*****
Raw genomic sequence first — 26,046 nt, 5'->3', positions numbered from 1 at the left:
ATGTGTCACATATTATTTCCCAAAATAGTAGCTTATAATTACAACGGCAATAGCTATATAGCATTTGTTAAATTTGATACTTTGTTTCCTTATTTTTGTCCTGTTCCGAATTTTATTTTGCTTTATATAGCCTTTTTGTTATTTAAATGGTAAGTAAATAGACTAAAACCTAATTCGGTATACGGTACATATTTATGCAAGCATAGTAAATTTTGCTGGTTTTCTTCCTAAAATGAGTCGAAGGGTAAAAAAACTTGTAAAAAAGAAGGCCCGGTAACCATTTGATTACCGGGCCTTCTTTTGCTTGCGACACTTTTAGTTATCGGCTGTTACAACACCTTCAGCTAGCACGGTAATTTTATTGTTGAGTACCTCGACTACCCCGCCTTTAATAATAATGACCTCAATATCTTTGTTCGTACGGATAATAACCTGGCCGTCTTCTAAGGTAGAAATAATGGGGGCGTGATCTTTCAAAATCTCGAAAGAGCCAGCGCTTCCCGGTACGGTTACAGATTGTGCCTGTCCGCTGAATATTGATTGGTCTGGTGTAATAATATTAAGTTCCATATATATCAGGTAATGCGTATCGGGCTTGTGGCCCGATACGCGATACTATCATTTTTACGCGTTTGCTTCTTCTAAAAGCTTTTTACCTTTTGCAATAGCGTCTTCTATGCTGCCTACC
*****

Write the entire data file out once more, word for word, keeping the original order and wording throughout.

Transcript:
Raw genomic sequence first — 26,046 nt, 5'->3', positions numbered from 1 at the left:
ATGTGTCACATATTATTTCCCAAAATAGTAGCTTATAATTACAACGGCAATAGCTATATAGCATTTGTTAAATTTGATACTTTGTTTCCTTATTTTTGTCCTGTTCCGAATTTTATTTTGCTTTATATAGCCTTTTTGTTATTTAAATGGTAAGTAAATAGACTAAAACCTAATTCGGTATACGGTACATATTTATGCAAGCATAGTAAATTTTGCTGGTTTTCTTCCTAAAATGAGTCGAAGGGTAAAAAAACTTGTAAAAAAGAAGGCCCGGTAACCATTTGATTACCGGGCCTTCTTTTGCTTGCGACACTTTTAGTTATCGGCTGTTACAACACCTTCAGCTAGCACGGTAATTTTATTGTTGAGTACCTCGACTACCCCGCCTTTAATAATAATGACCTCAATATCTTTGTTCGTACGGATAATAACCTGGCCGTCTTCTAAGGTAGAAATAATGGGGGCGTGATCTTTCAAAATCTCGAAAGAGCCAGCGCTTCCCGGTACGGTTACAGATTGTGCCTGTCCGCTGAATATTGATTGGTCTGGTGTAATAATATTAAGTTCCATATATATCAGGTAATGCGTATCGGGCTTGTGGCCCGATACGCGATACTATCATTTTTACGCGTTTGCTTCTTCTAAAAGCTTTTTACCTTTTGCAATAGCGTCTTCTATGCTGCCTACC